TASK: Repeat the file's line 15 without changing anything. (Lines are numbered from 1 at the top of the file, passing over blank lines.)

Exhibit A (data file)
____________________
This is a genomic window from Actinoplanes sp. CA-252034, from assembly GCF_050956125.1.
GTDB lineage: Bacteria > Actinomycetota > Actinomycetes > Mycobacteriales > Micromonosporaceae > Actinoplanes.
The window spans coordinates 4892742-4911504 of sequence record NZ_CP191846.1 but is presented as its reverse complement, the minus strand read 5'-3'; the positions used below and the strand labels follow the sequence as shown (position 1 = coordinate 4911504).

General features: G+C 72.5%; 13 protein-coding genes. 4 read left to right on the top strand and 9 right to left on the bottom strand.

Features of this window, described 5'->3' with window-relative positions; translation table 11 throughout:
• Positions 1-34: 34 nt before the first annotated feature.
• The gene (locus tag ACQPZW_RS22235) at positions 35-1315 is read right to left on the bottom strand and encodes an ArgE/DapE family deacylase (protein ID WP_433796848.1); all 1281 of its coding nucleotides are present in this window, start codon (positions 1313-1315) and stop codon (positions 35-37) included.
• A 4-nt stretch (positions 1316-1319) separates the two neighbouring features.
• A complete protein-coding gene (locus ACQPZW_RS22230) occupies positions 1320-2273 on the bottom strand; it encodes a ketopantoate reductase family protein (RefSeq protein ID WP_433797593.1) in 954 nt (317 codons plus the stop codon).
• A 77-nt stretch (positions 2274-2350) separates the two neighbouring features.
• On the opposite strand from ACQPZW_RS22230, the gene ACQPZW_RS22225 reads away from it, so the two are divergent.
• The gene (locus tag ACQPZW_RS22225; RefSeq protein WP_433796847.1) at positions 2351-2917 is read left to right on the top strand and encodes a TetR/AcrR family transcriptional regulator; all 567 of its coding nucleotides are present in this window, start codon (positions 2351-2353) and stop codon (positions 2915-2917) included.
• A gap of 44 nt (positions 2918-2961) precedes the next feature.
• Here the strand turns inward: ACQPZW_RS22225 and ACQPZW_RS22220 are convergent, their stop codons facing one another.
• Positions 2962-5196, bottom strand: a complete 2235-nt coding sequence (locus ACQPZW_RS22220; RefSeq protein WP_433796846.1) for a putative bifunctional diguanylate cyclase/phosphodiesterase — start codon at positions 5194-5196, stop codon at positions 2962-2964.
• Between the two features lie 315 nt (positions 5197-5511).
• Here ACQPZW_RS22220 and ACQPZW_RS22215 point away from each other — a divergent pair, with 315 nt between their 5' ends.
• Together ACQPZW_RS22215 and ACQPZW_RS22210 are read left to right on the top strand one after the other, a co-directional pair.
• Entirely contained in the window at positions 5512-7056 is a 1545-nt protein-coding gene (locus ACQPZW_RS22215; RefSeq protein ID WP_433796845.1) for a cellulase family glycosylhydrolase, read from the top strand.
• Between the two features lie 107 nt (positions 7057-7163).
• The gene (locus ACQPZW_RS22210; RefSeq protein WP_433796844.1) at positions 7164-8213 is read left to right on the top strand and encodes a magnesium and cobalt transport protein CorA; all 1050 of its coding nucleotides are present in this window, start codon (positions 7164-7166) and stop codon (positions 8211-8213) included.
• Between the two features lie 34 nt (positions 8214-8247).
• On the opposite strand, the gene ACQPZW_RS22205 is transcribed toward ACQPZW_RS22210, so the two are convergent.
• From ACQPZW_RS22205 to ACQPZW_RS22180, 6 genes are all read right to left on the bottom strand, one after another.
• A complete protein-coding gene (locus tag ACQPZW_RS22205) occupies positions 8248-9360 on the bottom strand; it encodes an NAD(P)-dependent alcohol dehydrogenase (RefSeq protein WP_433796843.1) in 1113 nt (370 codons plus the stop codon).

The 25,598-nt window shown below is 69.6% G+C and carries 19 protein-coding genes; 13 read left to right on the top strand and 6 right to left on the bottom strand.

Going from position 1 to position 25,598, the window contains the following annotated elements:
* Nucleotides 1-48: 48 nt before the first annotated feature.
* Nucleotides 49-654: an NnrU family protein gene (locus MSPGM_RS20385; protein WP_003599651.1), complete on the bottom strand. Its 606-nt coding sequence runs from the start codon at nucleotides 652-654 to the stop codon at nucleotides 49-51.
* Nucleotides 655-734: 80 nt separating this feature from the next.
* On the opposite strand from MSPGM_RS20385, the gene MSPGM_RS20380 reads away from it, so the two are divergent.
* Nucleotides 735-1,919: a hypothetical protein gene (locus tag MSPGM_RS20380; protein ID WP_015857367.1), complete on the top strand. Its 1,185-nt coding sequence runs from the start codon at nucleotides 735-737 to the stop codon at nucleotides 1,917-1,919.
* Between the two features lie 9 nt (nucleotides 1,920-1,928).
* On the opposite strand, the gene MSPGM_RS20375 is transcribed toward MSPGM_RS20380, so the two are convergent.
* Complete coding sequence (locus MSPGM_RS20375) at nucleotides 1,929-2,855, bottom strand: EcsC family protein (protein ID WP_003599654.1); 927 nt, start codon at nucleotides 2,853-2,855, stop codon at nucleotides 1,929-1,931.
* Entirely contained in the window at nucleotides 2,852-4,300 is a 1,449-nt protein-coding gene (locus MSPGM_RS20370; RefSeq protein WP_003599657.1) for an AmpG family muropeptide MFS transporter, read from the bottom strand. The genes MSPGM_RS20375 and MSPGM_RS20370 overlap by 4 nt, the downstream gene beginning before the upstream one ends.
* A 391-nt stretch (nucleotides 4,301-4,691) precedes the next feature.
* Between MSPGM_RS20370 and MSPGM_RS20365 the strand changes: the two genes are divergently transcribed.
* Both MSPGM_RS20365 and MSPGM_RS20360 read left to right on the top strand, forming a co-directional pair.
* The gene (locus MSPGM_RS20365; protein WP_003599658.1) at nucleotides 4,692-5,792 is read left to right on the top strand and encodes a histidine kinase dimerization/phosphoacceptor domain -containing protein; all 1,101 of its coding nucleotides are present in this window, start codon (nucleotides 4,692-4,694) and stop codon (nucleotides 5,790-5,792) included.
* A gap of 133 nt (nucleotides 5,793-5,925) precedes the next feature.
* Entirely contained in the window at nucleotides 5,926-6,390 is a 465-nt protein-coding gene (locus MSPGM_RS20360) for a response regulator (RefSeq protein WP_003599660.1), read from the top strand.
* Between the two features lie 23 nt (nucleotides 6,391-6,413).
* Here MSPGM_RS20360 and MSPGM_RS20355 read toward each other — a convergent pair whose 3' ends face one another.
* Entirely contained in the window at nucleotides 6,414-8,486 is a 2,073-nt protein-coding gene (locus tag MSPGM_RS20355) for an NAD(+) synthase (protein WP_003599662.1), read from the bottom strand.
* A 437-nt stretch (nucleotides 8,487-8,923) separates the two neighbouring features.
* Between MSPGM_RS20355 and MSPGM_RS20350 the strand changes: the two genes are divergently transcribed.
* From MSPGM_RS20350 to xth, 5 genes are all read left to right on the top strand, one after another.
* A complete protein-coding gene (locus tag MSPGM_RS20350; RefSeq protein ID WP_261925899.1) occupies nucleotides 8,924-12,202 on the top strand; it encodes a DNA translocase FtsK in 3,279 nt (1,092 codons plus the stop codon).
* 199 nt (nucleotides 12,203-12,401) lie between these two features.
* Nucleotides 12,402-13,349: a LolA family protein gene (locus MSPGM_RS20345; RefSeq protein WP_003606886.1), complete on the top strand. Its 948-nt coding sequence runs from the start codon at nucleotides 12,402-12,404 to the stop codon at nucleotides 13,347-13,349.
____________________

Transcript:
• Positions 2962-5196, bottom strand: a complete 2235-nt coding sequence (locus ACQPZW_RS22220; RefSeq protein WP_433796846.1) for a putative bifunctional diguanylate cyclase/phosphodiesterase — start codon at positions 5194-5196, stop codon at positions 2962-2964.